In all fairness, the CAN-SPAM’s private right of action for ISPs hasn’t been used all that often and hasn’t magically eliminated spam. No one who worked on the law ever expected it to do so. Instead, the private right of action was meant to be one more tool in the toolbox. In practice, the provision has been used by a select number of companies determined to be ISPs by the courts, including Yahoo!, Facebook, and My Space. Facebook has been of the more frequent users of the provision, using it to obtain judgments in no fewer than three cases leading to statutory damages and injunctive relief.

On a side note, pirate radio has been mentioned recently in conjunction with the Commission’s proposal to reorganize and close certain FCC field offices. To be clear, I am not taking a stance on that matter at this time, and my proposal should not be seen in any way related. Few details have been made available to me regarding the field offices, and I was not a party to the plan’s development. The field office discussion should remain completely separate because the problem with pirate radio and lack of attention exists today under the current enforcement structure. Whether altering the field offices would further denigrate our enforcement efforts against pirate radio is a debate for another time.

Private enforcement of spectrum license rights in court should remain limited in any event. I am in no way suggesting that the Commission transfer its spectrum enforcement authority to the court system, and any private right here would be in addition to, not supplanting, the Commission’s responsibilities, nor undermining any common law rights of broadcasters. And to allow for some private action in this specific case should not be interpreted as my support for more lawsuits and certainly not more class-action suits. As in the case of spam, I would not recommend allowing consumers (e.g., a station’s listeners) to file lawsuits. But if we can narrowly permit a limited and targeted private right of action here to be used only by broadcasters, it could provide a valuable tool to tackle a persistent problem in some radio markets. To the extent that this idea garners consideration, it may require a change in current law, which is solely within the purview of Congress. At such a point, I would leave the discussion in the capable hands of our elected representatives.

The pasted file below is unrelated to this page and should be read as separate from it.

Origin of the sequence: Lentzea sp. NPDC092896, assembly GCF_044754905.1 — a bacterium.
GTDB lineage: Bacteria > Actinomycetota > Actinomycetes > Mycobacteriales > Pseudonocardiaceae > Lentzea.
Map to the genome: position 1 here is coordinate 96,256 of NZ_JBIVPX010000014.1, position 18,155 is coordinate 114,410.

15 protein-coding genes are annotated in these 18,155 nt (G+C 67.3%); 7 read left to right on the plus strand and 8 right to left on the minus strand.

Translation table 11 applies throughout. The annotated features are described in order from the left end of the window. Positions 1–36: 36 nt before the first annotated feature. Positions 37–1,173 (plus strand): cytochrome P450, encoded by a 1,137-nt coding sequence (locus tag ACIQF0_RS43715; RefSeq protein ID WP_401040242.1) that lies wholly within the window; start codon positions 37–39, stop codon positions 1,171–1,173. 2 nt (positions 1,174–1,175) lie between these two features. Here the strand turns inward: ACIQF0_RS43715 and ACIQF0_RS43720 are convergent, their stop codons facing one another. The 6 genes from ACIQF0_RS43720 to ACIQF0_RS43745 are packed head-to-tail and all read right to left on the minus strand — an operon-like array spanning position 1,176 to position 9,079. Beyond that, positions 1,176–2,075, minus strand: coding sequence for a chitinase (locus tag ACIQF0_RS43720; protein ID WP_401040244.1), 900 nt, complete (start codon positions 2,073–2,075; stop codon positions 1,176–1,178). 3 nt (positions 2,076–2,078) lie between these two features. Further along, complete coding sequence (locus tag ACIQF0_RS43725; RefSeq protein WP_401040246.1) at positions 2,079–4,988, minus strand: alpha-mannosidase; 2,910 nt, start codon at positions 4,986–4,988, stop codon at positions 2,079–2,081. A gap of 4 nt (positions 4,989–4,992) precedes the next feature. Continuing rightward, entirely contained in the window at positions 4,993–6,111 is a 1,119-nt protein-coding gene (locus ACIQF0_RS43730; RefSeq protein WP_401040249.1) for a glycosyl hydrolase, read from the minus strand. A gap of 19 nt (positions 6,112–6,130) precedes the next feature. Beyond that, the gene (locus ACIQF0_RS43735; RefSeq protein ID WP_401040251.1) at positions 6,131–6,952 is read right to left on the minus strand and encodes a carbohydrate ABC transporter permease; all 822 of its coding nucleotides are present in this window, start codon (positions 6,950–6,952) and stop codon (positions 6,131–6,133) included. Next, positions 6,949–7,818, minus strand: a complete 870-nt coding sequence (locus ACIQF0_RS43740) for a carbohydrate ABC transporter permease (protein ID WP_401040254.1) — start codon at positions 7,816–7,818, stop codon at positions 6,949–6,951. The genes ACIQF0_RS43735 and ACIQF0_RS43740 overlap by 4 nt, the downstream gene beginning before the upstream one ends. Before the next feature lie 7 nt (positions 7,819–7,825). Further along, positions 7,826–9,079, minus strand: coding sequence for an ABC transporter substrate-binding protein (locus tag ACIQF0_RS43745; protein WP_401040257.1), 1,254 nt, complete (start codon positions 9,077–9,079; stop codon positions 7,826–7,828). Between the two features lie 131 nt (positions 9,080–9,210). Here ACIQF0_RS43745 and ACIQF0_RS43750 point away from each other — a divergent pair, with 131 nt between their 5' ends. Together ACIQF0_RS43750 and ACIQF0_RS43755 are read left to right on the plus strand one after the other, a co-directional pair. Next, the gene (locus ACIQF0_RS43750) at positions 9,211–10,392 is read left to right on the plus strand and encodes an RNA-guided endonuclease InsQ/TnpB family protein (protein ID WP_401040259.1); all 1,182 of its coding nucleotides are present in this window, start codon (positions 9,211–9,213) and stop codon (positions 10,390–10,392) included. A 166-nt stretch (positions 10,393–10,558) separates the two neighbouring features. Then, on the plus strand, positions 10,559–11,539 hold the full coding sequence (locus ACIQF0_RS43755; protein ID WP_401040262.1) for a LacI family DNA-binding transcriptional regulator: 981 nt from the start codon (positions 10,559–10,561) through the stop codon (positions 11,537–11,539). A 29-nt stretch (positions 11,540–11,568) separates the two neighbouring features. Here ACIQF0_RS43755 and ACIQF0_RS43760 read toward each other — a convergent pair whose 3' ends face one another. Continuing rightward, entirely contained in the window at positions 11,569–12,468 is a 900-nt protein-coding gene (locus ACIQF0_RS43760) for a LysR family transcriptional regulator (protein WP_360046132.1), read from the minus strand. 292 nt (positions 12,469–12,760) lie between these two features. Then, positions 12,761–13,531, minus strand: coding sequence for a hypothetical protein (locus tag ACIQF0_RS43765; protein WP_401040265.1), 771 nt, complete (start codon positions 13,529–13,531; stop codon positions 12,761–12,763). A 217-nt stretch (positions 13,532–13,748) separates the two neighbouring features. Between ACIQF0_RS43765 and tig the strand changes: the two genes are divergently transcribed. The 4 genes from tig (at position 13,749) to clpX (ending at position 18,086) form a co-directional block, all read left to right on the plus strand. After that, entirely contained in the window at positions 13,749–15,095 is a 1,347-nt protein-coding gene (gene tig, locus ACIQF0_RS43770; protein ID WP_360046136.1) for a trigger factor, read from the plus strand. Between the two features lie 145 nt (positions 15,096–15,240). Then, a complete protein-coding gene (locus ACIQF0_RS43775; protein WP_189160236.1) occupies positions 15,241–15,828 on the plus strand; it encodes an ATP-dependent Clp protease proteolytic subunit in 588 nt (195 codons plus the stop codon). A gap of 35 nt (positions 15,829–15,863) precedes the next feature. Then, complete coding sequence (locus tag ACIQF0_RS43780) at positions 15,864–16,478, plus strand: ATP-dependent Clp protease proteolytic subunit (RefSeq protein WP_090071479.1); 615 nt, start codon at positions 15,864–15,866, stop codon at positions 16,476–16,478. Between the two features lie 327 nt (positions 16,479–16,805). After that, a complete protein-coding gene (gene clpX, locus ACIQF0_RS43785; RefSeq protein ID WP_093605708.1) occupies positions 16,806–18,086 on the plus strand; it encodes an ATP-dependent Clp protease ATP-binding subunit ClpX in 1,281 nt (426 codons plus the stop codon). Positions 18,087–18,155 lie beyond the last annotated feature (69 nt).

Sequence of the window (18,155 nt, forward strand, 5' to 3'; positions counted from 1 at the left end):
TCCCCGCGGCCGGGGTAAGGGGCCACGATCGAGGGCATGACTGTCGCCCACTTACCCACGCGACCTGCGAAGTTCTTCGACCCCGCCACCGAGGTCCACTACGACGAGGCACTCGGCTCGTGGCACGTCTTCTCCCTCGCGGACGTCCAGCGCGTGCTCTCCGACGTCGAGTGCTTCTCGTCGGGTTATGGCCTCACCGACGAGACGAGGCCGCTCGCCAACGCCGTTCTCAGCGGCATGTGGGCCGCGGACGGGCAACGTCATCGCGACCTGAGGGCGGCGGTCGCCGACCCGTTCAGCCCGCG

Though I know commissioner O’Rielly is mostly focusing on local FM and AM pirates, I can say that I’ve never heard shortwave pirates interfere with commercial stations; they occupy rather unoccupied parts of the bands.

Click here to view this post on the FCC Blog.

Posted in News, Pirate Radio | Tagged , , , , , | 5 Comments